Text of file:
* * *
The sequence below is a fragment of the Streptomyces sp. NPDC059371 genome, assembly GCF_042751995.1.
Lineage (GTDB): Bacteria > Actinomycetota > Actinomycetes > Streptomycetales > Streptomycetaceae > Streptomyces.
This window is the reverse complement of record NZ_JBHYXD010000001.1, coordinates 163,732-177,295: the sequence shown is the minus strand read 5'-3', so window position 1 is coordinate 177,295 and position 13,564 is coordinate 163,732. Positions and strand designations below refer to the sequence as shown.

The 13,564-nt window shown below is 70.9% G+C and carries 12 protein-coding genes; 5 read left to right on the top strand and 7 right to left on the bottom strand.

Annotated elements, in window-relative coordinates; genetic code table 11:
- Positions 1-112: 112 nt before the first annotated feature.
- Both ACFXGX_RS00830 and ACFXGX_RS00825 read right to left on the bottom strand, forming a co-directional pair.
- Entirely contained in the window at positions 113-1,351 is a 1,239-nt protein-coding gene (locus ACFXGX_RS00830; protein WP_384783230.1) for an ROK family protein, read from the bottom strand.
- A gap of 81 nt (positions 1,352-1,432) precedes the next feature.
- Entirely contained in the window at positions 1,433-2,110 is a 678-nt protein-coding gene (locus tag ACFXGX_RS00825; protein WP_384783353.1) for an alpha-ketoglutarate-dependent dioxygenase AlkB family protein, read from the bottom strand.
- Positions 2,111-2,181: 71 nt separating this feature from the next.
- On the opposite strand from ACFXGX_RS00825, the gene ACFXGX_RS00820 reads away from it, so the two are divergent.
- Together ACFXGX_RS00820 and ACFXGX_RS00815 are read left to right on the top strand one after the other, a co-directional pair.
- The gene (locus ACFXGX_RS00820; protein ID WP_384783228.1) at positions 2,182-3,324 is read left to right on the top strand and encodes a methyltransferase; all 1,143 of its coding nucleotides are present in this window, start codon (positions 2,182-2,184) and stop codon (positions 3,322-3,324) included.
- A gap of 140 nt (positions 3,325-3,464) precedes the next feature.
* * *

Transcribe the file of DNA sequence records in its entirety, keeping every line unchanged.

The sequence below is a fragment of the Streptomyces sp. NPDC059371 genome, assembly GCF_042751995.1.
Lineage (GTDB): Bacteria > Actinomycetota > Actinomycetes > Streptomycetales > Streptomycetaceae > Streptomyces.
This window is the reverse complement of record NZ_JBHYXD010000001.1, coordinates 163,732-177,295: the sequence shown is the minus strand read 5'-3', so window position 1 is coordinate 177,295 and position 13,564 is coordinate 163,732. Positions and strand designations below refer to the sequence as shown.

The 13,564-nt window shown below is 70.9% G+C and carries 12 protein-coding genes; 5 read left to right on the top strand and 7 right to left on the bottom strand.

Annotated elements, in window-relative coordinates; genetic code table 11:
- Positions 1-112: 112 nt before the first annotated feature.
- Both ACFXGX_RS00830 and ACFXGX_RS00825 read right to left on the bottom strand, forming a co-directional pair.
- Entirely contained in the window at positions 113-1,351 is a 1,239-nt protein-coding gene (locus ACFXGX_RS00830; protein WP_384783230.1) for an ROK family protein, read from the bottom strand.
- A gap of 81 nt (positions 1,352-1,432) precedes the next feature.
- Entirely contained in the window at positions 1,433-2,110 is a 678-nt protein-coding gene (locus tag ACFXGX_RS00825; protein WP_384783353.1) for an alpha-ketoglutarate-dependent dioxygenase AlkB family protein, read from the bottom strand.
- Positions 2,111-2,181: 71 nt separating this feature from the next.
- On the opposite strand from ACFXGX_RS00825, the gene ACFXGX_RS00820 reads away from it, so the two are divergent.
- Together ACFXGX_RS00820 and ACFXGX_RS00815 are read left to right on the top strand one after the other, a co-directional pair.
- The gene (locus ACFXGX_RS00820; protein ID WP_384783228.1) at positions 2,182-3,324 is read left to right on the top strand and encodes a methyltransferase; all 1,143 of its coding nucleotides are present in this window, start codon (positions 2,182-2,184) and stop codon (positions 3,322-3,324) included.
- A gap of 140 nt (positions 3,325-3,464) precedes the next feature.